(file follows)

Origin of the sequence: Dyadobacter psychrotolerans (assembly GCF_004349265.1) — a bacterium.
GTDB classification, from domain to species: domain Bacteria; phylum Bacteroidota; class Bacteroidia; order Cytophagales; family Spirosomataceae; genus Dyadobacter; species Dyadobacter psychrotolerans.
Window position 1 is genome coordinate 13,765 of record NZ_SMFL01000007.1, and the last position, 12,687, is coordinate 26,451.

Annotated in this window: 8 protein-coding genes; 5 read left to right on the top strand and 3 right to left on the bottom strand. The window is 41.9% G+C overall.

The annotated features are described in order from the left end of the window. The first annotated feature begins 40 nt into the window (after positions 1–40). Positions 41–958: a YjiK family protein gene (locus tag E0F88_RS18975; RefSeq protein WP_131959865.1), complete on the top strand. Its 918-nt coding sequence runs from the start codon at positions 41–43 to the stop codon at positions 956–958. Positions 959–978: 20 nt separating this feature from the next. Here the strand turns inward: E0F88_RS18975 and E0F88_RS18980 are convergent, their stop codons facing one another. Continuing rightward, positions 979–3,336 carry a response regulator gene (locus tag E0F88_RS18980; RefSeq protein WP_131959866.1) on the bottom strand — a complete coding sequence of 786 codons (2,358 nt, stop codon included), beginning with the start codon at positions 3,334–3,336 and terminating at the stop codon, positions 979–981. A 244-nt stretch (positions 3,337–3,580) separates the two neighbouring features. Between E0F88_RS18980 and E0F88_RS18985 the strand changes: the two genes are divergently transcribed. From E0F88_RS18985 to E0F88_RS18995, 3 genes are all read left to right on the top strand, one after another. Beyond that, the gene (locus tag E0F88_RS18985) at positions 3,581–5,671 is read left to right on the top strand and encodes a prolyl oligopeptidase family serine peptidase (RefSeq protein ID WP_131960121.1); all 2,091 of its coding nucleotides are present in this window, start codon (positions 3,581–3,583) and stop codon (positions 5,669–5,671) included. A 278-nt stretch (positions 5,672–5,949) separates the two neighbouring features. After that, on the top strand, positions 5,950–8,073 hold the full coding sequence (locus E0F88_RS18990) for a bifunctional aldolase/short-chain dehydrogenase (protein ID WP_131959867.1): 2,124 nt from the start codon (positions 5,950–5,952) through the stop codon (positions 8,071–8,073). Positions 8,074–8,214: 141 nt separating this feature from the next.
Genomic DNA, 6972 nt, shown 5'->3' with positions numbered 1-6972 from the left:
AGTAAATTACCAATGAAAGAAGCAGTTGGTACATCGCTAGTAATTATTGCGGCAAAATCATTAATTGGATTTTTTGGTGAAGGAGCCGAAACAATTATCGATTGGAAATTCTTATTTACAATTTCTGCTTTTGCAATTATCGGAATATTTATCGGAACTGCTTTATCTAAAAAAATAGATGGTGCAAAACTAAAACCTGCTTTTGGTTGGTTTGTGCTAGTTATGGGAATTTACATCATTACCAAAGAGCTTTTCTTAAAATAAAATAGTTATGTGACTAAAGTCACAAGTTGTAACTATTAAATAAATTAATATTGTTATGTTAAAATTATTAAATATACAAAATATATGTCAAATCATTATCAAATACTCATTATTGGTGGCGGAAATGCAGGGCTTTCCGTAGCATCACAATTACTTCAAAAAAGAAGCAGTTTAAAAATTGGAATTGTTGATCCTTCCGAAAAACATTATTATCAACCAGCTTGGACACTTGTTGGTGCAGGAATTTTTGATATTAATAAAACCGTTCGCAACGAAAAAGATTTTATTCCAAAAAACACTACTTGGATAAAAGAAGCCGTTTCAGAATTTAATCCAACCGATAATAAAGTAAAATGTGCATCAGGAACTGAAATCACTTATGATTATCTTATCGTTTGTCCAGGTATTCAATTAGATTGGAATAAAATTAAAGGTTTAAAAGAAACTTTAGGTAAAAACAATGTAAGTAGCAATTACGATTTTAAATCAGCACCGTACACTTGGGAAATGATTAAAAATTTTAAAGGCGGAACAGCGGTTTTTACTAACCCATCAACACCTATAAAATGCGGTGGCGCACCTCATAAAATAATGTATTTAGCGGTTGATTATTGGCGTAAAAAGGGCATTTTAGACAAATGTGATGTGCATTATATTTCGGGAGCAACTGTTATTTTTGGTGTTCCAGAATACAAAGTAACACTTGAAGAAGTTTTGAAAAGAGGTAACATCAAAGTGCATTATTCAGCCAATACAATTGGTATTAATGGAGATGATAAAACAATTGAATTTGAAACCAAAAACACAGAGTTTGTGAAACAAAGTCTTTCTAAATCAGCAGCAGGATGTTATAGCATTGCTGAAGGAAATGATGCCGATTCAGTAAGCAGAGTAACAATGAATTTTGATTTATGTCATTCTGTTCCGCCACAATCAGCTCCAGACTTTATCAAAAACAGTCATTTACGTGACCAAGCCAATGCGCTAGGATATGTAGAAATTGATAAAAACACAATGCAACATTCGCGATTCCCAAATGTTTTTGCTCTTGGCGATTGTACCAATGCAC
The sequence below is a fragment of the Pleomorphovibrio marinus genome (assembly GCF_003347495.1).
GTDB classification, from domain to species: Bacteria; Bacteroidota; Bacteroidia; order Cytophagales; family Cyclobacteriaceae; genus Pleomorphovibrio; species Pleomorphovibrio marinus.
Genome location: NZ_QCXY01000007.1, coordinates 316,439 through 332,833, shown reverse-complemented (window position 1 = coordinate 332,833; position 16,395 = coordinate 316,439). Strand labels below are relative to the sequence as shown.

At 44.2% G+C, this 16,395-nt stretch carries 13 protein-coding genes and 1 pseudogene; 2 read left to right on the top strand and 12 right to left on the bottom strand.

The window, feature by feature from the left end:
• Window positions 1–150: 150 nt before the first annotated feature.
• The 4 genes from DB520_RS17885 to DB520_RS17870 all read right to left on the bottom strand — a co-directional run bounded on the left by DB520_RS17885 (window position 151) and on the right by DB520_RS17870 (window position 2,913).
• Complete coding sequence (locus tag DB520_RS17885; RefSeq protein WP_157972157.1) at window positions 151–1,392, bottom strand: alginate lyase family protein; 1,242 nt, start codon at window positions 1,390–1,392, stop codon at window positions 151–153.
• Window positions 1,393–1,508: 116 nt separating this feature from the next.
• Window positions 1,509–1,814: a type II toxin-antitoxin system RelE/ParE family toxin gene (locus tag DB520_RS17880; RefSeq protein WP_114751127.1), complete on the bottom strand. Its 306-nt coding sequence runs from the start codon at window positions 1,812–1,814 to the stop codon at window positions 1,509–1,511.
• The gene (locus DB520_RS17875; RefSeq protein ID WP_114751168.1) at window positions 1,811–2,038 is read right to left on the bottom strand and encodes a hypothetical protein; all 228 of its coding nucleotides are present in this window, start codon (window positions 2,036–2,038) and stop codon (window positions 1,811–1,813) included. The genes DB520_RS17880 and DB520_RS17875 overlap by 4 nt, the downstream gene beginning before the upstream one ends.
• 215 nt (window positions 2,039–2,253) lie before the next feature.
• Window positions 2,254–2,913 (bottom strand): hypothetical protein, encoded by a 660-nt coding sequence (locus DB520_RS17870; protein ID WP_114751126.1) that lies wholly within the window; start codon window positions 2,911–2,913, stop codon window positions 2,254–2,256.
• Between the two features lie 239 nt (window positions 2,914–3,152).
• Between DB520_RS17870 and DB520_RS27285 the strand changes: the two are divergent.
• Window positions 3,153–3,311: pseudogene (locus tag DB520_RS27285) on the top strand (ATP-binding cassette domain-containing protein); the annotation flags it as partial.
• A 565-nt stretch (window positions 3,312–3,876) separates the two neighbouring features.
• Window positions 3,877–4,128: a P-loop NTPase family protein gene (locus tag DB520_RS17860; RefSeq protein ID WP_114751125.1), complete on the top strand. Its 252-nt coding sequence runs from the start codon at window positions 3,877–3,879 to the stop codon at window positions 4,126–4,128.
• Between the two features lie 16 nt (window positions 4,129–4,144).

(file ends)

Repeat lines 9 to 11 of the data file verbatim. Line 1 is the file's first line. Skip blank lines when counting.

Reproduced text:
GTDB classification, from domain to species: Bacteria; Bacteroidota; Bacteroidia; order Cytophagales; family Cyclobacteriaceae; genus Pleomorphovibrio; species Pleomorphovibrio marinus.
Genome location: NZ_QCXY01000007.1, coordinates 316,439 through 332,833, shown reverse-complemented (window position 1 = coordinate 332,833; position 16,395 = coordinate 316,439). Strand labels below are relative to the sequence as shown.

At 44.2% G+C, this 16,395-nt stretch carries 13 protein-coding genes and 1 pseudogene; 2 read left to right on the top strand and 12 right to left on the bottom strand.